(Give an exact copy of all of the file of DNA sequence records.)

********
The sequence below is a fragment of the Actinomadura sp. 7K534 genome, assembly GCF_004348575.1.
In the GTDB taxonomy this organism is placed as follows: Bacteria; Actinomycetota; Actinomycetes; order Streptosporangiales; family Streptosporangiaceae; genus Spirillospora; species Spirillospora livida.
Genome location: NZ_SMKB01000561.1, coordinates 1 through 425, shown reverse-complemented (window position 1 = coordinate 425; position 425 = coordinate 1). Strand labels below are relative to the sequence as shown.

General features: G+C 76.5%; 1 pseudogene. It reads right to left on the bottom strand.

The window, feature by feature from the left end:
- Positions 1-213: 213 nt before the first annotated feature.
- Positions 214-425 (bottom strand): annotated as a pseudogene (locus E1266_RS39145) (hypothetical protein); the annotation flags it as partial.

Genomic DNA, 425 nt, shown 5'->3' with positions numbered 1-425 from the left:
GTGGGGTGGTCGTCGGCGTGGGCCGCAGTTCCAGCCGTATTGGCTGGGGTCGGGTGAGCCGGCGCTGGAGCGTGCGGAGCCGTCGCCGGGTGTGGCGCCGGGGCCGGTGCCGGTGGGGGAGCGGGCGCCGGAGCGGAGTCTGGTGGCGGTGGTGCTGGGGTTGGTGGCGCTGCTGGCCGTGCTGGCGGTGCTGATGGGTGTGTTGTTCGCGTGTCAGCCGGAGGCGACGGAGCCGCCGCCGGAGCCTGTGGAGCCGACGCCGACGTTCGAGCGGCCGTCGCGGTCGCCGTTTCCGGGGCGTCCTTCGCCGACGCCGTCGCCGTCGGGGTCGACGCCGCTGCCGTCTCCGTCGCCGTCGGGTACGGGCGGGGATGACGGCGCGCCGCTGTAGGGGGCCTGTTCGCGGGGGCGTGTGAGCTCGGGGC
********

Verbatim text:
The sequence below is a fragment of the Actinomadura sp. 7K534 genome, assembly GCF_004348575.1.
In the GTDB taxonomy this organism is placed as follows: Bacteria; Actinomycetota; Actinomycetes; order Streptosporangiales; family Streptosporangiaceae; genus Spirillospora; species Spirillospora livida.
Genome location: NZ_SMKB01000561.1, coordinates 1 through 425, shown reverse-complemented (window position 1 = coordinate 425; position 425 = coordinate 1). Strand labels below are relative to the sequence as shown.

General features: G+C 76.5%; 1 pseudogene. It reads right to left on the bottom strand.

The window, feature by feature from the left end:
- Positions 1-213: 213 nt before the first annotated feature.
- Positions 214-425 (bottom strand): annotated as a pseudogene (locus E1266_RS39145) (hypothetical protein); the annotation flags it as partial.

Genomic DNA, 425 nt, shown 5'->3' with positions numbered 1-425 from the left:
GTGGGGTGGTCGTCGGCGTGGGCCGCAGTTCCAGCCGTATTGGCTGGGGTCGGGTGAGCCGGCGCTGGAGCGTGCGGAGCCGTCGCCGGGTGTGGCGCCGGGGCCGGTGCCGGTGGGGGAGCGGGCGCCGGAGCGGAGTCTGGTGGCGGTGGTGCTGGGGTTGGTGGCGCTGCTGGCCGTGCTGGCGGTGCTGATGGGTGTGTTGTTCGCGTGTCAGCCGGAGGCGACGGAGCCGCCGCCGGAGCCTGTGGAGCCGACGCCGACGTTCGAGCGGCCGTCGCGGTCGCCGTTTCCGGGGCGTCCTTCGCCGACGCCGTCGCCGTCGGGGTCGACGCCGCTGCCGTCTCCGTCGCCGTCGGGTACGGGCGGGGATGACGGCGCGCCGCTGTAGGGGGCCTGTTCGCGGGGGCGTGTGAGCTCGGGGC